The threat to larger key sizes is twofold: the continuing increase in computing power and the continuing refinement of factoring algorithms. We have seen that the move to a different algorithm resulted in a tremendous speedup. We can expect further refinements in the GNFS, and the use of an even better algorithm is also a possibility. In fact, a related algorithm, the special number field sieve (SNFS), can factor numbers with a specialized form considerably faster than the generalized number field sieve. Figure 9.9 compares the performance of the two algorithms. It is reasonable to expect a breakthrough that would enable a general factoring performance in about the same time as SNFS, or even better [ODLY95]. Thus, we need to be careful in choosing a key size for RSA. For the near future, a key size in the range of 1024 to 2048 bits seems reasonable.

In addition to specifying the size of n, a number of other constraints have been suggested by researchers. To avoid values of n that may be factored more easily, the algorithm’s inventors suggest the following constraints on p and q.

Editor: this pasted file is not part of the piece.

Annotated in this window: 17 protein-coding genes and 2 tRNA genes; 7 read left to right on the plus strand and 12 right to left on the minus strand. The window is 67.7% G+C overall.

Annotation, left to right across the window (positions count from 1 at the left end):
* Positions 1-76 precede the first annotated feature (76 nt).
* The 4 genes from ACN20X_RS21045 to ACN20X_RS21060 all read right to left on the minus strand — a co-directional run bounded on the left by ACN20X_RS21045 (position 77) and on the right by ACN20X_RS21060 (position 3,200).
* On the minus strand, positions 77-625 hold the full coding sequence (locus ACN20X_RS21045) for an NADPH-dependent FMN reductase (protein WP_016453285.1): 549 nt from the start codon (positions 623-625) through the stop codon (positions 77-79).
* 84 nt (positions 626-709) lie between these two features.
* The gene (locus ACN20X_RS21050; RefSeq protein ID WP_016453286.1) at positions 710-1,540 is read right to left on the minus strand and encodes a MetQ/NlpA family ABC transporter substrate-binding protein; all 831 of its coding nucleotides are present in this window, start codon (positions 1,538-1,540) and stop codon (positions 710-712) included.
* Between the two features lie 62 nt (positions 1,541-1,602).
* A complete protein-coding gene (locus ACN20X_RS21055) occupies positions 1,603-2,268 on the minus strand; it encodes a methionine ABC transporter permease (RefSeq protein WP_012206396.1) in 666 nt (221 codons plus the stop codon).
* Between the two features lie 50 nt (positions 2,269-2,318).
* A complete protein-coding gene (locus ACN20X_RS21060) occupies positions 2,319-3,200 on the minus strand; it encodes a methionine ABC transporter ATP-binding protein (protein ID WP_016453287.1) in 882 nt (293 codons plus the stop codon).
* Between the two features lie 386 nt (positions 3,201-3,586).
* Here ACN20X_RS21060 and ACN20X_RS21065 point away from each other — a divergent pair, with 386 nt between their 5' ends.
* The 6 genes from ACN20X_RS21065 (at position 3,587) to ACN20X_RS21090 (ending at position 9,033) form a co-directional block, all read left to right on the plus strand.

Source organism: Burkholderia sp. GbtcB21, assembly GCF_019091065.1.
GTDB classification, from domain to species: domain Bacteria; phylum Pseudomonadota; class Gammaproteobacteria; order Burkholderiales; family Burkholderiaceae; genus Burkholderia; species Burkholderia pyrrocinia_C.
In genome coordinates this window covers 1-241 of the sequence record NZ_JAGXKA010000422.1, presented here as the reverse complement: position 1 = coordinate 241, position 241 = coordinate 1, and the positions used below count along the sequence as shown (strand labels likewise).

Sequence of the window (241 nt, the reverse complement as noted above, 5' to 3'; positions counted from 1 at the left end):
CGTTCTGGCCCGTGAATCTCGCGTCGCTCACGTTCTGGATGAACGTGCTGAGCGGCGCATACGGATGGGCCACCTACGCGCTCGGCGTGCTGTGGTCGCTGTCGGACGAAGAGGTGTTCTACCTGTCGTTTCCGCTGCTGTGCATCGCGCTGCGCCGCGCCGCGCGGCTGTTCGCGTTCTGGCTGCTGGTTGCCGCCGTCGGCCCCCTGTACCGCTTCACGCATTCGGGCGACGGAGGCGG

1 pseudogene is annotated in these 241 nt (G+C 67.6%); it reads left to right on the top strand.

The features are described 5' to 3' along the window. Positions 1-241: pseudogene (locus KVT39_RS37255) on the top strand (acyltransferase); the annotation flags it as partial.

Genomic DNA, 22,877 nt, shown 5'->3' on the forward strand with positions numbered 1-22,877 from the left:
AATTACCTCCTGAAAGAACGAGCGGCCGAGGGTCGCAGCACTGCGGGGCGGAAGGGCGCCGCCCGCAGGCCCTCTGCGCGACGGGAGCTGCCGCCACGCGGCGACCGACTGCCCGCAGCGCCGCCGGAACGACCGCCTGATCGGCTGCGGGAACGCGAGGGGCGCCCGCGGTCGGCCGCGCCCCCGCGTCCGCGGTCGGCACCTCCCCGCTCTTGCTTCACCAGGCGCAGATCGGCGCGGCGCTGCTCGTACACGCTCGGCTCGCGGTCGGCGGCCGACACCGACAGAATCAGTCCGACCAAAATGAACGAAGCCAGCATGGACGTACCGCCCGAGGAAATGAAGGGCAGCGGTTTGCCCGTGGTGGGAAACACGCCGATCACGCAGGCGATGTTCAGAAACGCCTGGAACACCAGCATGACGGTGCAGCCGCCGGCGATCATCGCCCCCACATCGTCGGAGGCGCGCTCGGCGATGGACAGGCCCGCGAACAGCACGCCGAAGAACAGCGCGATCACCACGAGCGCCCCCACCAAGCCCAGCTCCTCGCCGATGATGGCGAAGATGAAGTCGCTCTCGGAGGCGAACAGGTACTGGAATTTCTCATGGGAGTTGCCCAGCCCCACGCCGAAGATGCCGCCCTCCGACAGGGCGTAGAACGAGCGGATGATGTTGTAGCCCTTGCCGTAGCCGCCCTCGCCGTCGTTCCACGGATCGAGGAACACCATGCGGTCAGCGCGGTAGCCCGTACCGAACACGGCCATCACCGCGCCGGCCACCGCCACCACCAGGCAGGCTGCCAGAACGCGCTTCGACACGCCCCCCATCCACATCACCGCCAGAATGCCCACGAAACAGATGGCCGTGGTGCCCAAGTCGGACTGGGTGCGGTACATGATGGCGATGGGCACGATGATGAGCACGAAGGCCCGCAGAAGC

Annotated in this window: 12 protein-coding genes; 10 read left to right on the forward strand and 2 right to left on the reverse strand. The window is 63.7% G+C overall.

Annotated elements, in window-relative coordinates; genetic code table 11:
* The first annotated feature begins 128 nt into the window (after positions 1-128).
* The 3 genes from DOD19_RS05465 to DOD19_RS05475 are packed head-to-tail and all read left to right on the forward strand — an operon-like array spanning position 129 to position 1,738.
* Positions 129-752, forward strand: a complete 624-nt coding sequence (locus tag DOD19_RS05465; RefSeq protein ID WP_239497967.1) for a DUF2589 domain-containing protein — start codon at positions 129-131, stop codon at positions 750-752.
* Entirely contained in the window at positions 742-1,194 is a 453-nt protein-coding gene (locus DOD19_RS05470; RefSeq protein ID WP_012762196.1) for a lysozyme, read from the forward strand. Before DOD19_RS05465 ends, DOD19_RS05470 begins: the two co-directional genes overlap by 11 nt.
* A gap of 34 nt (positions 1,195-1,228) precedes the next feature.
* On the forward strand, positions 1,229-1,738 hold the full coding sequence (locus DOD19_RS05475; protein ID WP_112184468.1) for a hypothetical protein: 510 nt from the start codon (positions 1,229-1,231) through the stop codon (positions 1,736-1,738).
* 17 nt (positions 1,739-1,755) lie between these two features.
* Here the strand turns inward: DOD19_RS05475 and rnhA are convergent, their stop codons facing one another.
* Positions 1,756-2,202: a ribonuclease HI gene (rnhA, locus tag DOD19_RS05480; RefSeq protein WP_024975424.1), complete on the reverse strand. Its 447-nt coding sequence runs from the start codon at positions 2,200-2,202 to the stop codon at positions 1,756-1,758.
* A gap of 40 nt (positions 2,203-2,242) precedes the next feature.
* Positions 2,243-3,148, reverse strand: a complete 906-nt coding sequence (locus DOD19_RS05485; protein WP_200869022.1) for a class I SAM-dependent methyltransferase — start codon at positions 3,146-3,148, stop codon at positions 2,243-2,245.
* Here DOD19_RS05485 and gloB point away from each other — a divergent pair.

1.    p and q should differ in length by only a few digits. Thus, for a 1024-bit key (309 decimal digits), both p and q should be on the order of magnitude of 1075 to 10100.

2.    Both (p - 1) and (q - 1) should contain a large prime factor.

3.    gcd( p - 1, q - 1) should be small.

In addition, it has been demonstrated that if e < n and d < n1/4, then d can be easily determined [WIEN90].

TIMING ATTACKS If one needed yet another lesson about how difficult it is to assess the security of a cryptographic algorithm, the appearance of timing attacks provides a stunning one. Paul Kocher, a cryptographic consultant, demonstrated that a snooper can determine a private key by keeping track of how long a computer takes to decipher messages [KOCH96, KALI96b]. Timing attacks are applicable not just to RSA, but to other public-key cryptography systems. This attack is alarming for two reasons: It comes from a completely unexpected direction, and it is a ciphertext-only attack.

A timing attack is somewhat analogous to a burglar guessing the combination of a safe by observing how long it takes for someone to turn the dial from number to number. We can explain the attack using the modular exponentiation algorithm of Figure 9.8, but the attack can be adapted to work with any implementation that does not run in fixed time. In this algorithm, modular exponentiation is accomplished bit by bit, with one modular multiplication performed at each iteration and an addi- tional modular multiplication performed for each 1 bit.